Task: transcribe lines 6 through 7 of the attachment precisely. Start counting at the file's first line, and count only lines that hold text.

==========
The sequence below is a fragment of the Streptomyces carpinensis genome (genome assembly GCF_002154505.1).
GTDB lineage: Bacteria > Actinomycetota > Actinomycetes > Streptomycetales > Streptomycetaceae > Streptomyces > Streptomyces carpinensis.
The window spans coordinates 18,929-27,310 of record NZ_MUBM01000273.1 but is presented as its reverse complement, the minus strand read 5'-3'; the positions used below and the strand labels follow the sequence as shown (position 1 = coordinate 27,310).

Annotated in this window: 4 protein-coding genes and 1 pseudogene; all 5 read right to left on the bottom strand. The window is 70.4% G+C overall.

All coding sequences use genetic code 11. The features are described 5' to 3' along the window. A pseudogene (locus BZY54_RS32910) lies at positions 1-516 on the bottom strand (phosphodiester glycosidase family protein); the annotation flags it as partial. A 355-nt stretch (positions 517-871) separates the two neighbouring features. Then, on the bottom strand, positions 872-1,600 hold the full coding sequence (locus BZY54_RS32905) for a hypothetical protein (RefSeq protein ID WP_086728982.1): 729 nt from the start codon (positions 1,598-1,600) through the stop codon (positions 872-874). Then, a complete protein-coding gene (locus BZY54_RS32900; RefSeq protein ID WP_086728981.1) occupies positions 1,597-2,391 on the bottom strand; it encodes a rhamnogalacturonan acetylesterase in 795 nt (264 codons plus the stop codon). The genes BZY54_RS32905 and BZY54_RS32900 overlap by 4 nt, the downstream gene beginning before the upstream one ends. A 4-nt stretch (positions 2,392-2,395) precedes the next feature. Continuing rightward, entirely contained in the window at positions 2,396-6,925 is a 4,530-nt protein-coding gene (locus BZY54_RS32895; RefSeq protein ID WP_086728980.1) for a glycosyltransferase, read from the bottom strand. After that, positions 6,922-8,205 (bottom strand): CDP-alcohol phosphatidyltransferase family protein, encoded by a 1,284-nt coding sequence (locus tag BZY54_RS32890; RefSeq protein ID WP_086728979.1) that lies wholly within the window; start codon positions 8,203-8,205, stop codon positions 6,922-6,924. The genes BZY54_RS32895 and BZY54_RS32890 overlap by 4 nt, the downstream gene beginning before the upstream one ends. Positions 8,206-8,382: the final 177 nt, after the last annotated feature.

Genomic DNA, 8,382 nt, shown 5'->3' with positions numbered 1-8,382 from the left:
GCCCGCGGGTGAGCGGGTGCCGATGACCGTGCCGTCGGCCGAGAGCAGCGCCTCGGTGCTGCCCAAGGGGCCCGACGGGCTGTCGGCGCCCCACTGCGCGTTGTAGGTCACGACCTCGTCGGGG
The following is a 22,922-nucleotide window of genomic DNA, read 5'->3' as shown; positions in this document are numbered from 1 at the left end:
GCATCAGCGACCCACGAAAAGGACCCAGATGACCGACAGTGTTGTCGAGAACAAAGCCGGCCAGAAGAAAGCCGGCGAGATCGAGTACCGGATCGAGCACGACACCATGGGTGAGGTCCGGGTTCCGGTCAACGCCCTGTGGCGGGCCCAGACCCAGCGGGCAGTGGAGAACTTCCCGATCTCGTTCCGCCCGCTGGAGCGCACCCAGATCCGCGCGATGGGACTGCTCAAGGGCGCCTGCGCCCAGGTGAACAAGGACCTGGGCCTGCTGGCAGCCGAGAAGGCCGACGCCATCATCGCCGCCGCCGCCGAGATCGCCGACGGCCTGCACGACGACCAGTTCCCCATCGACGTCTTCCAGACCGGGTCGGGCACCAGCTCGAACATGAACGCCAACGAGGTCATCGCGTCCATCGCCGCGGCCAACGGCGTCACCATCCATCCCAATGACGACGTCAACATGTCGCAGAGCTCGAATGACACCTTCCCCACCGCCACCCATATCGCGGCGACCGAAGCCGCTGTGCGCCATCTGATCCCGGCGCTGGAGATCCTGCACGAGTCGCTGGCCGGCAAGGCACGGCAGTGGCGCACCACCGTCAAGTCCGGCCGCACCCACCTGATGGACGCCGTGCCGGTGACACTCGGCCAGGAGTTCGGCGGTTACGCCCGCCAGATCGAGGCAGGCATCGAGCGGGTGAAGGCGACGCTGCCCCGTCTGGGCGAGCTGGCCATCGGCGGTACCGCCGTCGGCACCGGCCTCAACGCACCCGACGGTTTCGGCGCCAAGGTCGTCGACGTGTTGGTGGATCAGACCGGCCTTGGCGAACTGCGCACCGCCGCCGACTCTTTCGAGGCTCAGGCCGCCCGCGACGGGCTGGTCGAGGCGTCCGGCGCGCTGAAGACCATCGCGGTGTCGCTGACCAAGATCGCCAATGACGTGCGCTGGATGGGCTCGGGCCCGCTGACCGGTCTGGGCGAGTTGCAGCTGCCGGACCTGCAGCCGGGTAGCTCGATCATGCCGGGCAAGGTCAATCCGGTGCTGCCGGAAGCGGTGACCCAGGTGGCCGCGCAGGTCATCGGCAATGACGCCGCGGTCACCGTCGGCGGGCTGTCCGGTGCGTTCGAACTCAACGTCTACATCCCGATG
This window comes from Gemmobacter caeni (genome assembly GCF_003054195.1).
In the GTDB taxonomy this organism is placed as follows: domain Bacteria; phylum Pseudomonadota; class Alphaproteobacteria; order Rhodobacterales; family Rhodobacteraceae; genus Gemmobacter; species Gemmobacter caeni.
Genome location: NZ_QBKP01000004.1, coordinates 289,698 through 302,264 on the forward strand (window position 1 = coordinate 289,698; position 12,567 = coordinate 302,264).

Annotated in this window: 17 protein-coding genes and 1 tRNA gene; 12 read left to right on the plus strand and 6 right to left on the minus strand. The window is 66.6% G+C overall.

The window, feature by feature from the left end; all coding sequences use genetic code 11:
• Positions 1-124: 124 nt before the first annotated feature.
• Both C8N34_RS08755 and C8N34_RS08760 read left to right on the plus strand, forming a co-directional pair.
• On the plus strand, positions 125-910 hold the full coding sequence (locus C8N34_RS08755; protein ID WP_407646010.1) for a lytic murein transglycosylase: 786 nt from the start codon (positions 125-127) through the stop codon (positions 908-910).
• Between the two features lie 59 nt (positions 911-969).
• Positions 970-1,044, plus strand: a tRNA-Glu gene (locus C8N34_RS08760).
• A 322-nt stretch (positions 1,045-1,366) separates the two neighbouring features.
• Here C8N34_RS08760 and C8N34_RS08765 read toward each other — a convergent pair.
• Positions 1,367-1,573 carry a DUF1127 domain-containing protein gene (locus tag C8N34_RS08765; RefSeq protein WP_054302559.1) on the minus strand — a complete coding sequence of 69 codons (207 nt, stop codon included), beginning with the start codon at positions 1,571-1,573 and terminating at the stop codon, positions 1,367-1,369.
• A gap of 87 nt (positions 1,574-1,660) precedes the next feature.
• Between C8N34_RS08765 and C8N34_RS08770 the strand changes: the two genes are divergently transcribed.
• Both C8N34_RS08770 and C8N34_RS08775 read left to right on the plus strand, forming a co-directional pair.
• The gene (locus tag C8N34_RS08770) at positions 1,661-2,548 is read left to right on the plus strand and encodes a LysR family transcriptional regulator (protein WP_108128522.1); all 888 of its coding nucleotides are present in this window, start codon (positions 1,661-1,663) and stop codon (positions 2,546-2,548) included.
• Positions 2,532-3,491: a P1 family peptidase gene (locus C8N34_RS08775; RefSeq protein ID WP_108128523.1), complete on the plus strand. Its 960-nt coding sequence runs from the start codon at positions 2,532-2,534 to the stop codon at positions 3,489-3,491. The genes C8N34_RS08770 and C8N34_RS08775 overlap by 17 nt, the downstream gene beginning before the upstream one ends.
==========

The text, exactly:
Genomic DNA, 8,382 nt, shown 5'->3' with positions numbered 1-8,382 from the left:
GCCCGCGGGTGAGCGGGTGCCGATGACCGTGCCGTCGGCCGAGAGCAGCGCCTCGGTGCTGCCCAAGGGGCCCGACGGGCTGTCGGCGCCCCACTGCGCGTTGTAGGTCACGACCTCGTCGGGG